The future could be different and we have the ability to think about what a “re-set” might actually look like. That’s the big picture of course, over which we have little control. In our own lives we still have some control. We can control how we respond to events, and we can choose to respond positively. Perhaps it’s a time to re-evaluate our own health and outlook by taking a few simple steps for ourselves.


Set out to see the positive each day.  Choose to look for the beauty and value in all that you experience. Seek out simplicity, especially in nature — the spring blossom on the trees, the birds singing their hearts out with so little background noise competing. Whatever you have, be thankful that you are alive, that you can enjoy the world. See the good in other people. There are many examples right now of people offering their support, their time and their ideas for the benefit of others.

And speaking of giving, there is so much being offered for free online right now — podcasts on working remotely, radio programs helping parents home-school their children, and wonderful nutrition, yoga and exercise classes.

And if you can, give something back yourself.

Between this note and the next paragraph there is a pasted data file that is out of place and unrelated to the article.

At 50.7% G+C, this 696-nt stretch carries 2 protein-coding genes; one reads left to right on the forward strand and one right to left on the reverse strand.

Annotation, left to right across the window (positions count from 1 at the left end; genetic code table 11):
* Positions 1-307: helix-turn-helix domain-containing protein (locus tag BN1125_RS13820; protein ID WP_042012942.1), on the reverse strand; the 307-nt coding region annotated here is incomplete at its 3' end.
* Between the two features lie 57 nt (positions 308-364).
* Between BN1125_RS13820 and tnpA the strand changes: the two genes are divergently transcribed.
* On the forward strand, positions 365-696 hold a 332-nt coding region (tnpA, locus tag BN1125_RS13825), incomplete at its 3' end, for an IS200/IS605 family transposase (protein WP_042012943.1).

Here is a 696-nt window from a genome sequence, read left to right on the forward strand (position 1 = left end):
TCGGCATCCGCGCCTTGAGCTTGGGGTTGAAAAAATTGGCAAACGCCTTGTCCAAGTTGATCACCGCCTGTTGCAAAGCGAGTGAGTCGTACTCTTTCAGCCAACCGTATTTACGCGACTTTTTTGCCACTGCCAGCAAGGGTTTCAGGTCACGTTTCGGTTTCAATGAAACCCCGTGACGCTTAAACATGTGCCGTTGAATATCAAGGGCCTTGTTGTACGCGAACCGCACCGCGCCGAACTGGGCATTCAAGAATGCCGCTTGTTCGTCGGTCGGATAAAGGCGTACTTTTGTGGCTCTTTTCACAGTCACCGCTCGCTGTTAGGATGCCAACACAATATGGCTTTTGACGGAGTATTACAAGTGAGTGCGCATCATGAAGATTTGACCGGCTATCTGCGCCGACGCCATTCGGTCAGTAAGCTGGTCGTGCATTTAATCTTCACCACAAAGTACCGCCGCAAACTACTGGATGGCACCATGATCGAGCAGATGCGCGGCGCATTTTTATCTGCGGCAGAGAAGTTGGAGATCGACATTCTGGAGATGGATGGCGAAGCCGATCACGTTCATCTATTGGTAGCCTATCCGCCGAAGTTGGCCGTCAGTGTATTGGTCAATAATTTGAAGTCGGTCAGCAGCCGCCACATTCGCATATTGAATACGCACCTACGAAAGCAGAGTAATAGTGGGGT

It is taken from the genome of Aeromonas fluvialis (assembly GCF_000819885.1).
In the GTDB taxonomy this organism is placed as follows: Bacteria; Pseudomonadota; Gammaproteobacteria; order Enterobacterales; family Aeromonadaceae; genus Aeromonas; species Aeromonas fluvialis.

Poor mental health often reveals itself in physical diseases, so keep your physical health in the best possible shape at this time. Focus on keeping your whole system stress-free by regularly calming the mind and focusing on your internal stillness. One simple tip is to put your hand on your heart and listen to your heartbeat and your breathing. Feel the rise and fall of your chest as you breathe in slowly, filling your lungs, then breathe out, becoming aware of the warm air leaving your system and releasing all tension in your body. Relax your forehead, your jaw and your tongue, close your eyes and let them roll gently down into their sockets. The mental centering that these thoughts bring is good for your system. Do this as often as you need, especially at times when you feel your stress levels are rising. And remember that this IS something you can control, you’re in charge of your thoughts so don’t let them take over. If you like yoga, try “legs up the wall,” another great grounding pose. Look online on how to get into the position and rest there, flat back against the floor and legs up, for five to 20 minutes (the longer the better). It rests the mind and is even better if you place your hands on your chest and stomach, feeling the gentle rise and fall as you breathe. Give yourself a break and look internally.